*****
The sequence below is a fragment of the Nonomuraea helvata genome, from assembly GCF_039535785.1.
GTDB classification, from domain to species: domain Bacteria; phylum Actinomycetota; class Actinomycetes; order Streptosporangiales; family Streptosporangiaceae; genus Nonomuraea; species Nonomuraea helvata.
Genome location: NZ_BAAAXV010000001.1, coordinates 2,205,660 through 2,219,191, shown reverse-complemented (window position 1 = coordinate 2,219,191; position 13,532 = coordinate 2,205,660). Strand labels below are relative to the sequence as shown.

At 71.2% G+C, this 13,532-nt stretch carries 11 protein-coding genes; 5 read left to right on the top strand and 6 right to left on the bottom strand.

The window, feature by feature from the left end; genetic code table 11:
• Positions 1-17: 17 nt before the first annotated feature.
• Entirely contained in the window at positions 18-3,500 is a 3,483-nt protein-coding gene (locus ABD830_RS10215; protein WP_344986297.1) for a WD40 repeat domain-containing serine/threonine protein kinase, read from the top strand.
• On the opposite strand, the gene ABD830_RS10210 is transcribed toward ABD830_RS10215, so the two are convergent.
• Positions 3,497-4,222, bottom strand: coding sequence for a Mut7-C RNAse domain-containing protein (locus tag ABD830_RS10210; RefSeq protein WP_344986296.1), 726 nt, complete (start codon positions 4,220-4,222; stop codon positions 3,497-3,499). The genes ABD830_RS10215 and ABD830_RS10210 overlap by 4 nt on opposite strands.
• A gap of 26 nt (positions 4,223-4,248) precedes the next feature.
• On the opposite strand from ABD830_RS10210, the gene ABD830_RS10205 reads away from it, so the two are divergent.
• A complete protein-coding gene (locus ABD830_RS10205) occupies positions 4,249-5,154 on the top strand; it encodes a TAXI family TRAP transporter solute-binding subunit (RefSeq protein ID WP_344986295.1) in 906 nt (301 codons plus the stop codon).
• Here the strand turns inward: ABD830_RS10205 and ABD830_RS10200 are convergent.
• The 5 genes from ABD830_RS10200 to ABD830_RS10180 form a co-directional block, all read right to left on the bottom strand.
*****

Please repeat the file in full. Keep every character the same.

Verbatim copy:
The sequence below is a fragment of the Nonomuraea helvata genome, from assembly GCF_039535785.1.
GTDB classification, from domain to species: domain Bacteria; phylum Actinomycetota; class Actinomycetes; order Streptosporangiales; family Streptosporangiaceae; genus Nonomuraea; species Nonomuraea helvata.
Genome location: NZ_BAAAXV010000001.1, coordinates 2,205,660 through 2,219,191, shown reverse-complemented (window position 1 = coordinate 2,219,191; position 13,532 = coordinate 2,205,660). Strand labels below are relative to the sequence as shown.

At 71.2% G+C, this 13,532-nt stretch carries 11 protein-coding genes; 5 read left to right on the top strand and 6 right to left on the bottom strand.

The window, feature by feature from the left end; genetic code table 11:
• Positions 1-17: 17 nt before the first annotated feature.
• Entirely contained in the window at positions 18-3,500 is a 3,483-nt protein-coding gene (locus ABD830_RS10215; protein WP_344986297.1) for a WD40 repeat domain-containing serine/threonine protein kinase, read from the top strand.
• On the opposite strand, the gene ABD830_RS10210 is transcribed toward ABD830_RS10215, so the two are convergent.
• Positions 3,497-4,222, bottom strand: coding sequence for a Mut7-C RNAse domain-containing protein (locus tag ABD830_RS10210; RefSeq protein WP_344986296.1), 726 nt, complete (start codon positions 4,220-4,222; stop codon positions 3,497-3,499). The genes ABD830_RS10215 and ABD830_RS10210 overlap by 4 nt on opposite strands.
• A gap of 26 nt (positions 4,223-4,248) precedes the next feature.
• On the opposite strand from ABD830_RS10210, the gene ABD830_RS10205 reads away from it, so the two are divergent.
• A complete protein-coding gene (locus ABD830_RS10205) occupies positions 4,249-5,154 on the top strand; it encodes a TAXI family TRAP transporter solute-binding subunit (RefSeq protein ID WP_344986295.1) in 906 nt (301 codons plus the stop codon).
• Here the strand turns inward: ABD830_RS10205 and ABD830_RS10200 are convergent.
• The 5 genes from ABD830_RS10200 to ABD830_RS10180 form a co-directional block, all read right to left on the bottom strand.